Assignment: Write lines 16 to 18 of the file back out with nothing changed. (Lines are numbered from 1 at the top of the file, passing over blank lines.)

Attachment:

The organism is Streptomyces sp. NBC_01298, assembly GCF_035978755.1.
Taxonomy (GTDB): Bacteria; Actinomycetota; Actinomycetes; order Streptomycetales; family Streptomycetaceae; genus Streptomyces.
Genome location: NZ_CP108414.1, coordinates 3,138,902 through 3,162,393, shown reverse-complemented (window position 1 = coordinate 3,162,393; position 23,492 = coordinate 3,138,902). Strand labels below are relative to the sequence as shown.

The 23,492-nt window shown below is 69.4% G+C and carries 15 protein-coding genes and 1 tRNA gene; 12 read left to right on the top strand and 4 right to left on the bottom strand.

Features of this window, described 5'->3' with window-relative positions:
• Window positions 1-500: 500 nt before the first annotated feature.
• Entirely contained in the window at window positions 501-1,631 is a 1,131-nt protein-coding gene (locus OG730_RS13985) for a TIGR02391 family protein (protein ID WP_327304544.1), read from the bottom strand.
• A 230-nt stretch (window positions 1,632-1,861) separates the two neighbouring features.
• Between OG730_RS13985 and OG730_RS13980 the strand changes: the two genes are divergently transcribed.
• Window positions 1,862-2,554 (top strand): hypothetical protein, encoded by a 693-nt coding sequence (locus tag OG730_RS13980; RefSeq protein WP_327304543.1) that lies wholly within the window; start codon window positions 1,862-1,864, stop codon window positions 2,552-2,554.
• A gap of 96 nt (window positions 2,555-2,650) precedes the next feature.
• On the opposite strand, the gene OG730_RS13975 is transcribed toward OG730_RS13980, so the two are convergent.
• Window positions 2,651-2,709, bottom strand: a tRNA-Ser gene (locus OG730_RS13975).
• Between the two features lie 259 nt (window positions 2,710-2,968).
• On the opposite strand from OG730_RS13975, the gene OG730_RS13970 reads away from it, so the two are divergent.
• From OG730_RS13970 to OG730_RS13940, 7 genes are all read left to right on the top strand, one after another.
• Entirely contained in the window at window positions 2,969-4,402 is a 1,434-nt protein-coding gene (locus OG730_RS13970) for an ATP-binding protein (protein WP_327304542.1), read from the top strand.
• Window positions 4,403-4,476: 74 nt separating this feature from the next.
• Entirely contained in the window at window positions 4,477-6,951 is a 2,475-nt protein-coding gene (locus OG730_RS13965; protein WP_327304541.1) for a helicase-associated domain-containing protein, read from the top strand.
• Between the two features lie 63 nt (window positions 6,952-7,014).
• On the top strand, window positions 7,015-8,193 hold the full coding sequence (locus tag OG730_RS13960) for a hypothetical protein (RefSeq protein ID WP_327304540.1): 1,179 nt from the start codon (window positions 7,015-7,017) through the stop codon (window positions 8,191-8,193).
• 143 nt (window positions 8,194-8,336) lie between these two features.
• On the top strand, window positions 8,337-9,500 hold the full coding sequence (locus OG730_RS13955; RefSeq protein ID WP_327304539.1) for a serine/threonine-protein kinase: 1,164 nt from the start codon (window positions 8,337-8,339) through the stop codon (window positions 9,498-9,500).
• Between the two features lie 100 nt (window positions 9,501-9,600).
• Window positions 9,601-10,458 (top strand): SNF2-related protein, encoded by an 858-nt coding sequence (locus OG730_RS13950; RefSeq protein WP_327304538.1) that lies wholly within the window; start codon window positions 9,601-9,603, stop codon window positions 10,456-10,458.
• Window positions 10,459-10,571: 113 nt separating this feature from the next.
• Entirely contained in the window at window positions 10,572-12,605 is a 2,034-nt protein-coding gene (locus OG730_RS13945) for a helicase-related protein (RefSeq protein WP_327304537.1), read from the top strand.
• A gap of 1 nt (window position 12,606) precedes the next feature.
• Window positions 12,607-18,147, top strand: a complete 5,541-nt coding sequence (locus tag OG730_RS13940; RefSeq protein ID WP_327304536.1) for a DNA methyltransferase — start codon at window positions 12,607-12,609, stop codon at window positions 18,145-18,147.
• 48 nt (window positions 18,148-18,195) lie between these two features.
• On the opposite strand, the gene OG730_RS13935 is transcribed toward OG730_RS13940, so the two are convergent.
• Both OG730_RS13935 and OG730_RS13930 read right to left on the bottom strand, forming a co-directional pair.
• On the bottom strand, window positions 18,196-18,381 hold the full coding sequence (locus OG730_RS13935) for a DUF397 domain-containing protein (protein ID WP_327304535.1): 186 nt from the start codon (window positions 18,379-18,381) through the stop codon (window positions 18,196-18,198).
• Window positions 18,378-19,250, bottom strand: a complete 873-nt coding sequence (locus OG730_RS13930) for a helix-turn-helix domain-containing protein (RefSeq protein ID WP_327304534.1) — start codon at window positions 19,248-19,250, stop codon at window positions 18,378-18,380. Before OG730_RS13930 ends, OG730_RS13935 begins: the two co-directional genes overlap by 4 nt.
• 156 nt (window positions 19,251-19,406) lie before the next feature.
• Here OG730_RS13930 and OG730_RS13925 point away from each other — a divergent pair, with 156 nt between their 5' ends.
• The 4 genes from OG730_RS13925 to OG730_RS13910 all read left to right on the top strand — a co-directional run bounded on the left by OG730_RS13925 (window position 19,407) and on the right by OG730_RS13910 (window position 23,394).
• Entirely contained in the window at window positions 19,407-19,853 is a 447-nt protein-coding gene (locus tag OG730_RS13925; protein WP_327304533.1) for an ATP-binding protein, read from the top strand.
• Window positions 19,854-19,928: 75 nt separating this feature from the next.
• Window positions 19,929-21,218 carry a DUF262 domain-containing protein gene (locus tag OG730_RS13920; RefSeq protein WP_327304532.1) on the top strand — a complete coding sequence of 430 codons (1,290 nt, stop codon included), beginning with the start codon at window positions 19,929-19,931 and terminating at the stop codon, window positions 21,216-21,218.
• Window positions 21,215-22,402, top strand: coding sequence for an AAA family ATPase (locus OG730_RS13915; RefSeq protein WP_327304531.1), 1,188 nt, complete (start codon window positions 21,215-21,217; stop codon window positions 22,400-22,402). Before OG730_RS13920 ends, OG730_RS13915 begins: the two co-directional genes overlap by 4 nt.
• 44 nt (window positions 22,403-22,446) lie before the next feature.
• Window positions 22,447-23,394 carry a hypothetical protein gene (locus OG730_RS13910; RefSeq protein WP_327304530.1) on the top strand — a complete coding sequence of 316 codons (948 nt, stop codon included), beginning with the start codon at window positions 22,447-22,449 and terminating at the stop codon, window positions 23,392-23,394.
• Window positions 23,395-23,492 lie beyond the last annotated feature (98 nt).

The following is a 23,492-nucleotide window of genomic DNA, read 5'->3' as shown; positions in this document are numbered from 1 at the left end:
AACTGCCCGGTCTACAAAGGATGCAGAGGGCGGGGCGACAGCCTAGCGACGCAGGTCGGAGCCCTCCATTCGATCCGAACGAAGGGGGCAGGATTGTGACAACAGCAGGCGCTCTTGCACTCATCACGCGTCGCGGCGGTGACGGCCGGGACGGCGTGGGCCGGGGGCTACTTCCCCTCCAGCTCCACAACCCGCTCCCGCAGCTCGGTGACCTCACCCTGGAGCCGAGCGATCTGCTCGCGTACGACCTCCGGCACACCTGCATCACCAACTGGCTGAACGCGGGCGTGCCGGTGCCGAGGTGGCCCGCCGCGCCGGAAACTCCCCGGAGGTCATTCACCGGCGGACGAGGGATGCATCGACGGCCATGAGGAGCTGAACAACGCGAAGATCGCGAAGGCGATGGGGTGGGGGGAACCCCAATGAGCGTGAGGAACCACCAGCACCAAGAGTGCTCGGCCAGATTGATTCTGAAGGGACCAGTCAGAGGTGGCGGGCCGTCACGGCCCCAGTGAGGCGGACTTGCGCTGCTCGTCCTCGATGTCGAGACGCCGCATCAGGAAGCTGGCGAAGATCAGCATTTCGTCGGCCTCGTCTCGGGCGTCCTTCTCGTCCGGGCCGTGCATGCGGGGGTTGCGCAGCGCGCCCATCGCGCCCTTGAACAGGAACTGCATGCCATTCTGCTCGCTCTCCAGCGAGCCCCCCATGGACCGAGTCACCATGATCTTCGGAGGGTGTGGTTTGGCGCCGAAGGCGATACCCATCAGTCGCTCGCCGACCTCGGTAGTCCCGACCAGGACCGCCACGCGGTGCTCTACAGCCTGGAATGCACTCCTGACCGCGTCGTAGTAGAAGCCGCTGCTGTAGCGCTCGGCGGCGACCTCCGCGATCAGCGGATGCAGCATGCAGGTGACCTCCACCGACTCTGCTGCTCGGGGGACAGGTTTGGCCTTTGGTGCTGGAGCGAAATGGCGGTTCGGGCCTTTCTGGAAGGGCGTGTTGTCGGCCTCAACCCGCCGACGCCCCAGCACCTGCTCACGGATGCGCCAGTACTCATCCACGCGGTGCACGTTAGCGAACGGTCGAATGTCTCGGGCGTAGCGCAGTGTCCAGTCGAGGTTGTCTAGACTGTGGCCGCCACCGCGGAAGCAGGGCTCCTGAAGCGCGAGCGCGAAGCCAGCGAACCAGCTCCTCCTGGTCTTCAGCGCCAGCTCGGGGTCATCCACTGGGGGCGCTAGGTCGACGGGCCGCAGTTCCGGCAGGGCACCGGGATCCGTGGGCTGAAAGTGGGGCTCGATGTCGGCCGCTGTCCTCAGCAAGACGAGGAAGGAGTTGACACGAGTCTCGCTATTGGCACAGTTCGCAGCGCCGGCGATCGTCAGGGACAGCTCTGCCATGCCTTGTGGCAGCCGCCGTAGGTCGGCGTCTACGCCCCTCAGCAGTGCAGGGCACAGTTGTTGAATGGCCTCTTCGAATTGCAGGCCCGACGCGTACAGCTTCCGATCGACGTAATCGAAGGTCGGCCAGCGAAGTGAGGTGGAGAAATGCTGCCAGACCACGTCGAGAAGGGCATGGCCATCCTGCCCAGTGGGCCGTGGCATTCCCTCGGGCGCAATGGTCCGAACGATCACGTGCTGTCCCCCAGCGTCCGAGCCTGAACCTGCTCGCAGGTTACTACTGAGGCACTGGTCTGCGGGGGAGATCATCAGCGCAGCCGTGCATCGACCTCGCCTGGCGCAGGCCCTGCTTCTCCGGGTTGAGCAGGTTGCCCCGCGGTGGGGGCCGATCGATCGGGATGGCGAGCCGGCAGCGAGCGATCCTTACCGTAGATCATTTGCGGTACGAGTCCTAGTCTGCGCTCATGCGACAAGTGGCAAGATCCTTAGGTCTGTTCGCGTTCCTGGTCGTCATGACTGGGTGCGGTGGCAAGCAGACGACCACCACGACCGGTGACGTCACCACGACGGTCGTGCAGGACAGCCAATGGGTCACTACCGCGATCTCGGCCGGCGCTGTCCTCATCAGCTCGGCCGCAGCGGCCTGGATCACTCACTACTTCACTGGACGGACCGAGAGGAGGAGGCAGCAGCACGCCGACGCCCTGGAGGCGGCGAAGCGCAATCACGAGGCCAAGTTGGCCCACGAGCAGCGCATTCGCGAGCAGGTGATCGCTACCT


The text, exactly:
• From OG730_RS13970 to OG730_RS13940, 7 genes are all read left to right on the top strand, one after another.
• Entirely contained in the window at window positions 2,969-4,402 is a 1,434-nt protein-coding gene (locus OG730_RS13970) for an ATP-binding protein (protein WP_327304542.1), read from the top strand.
• Window positions 4,403-4,476: 74 nt separating this feature from the next.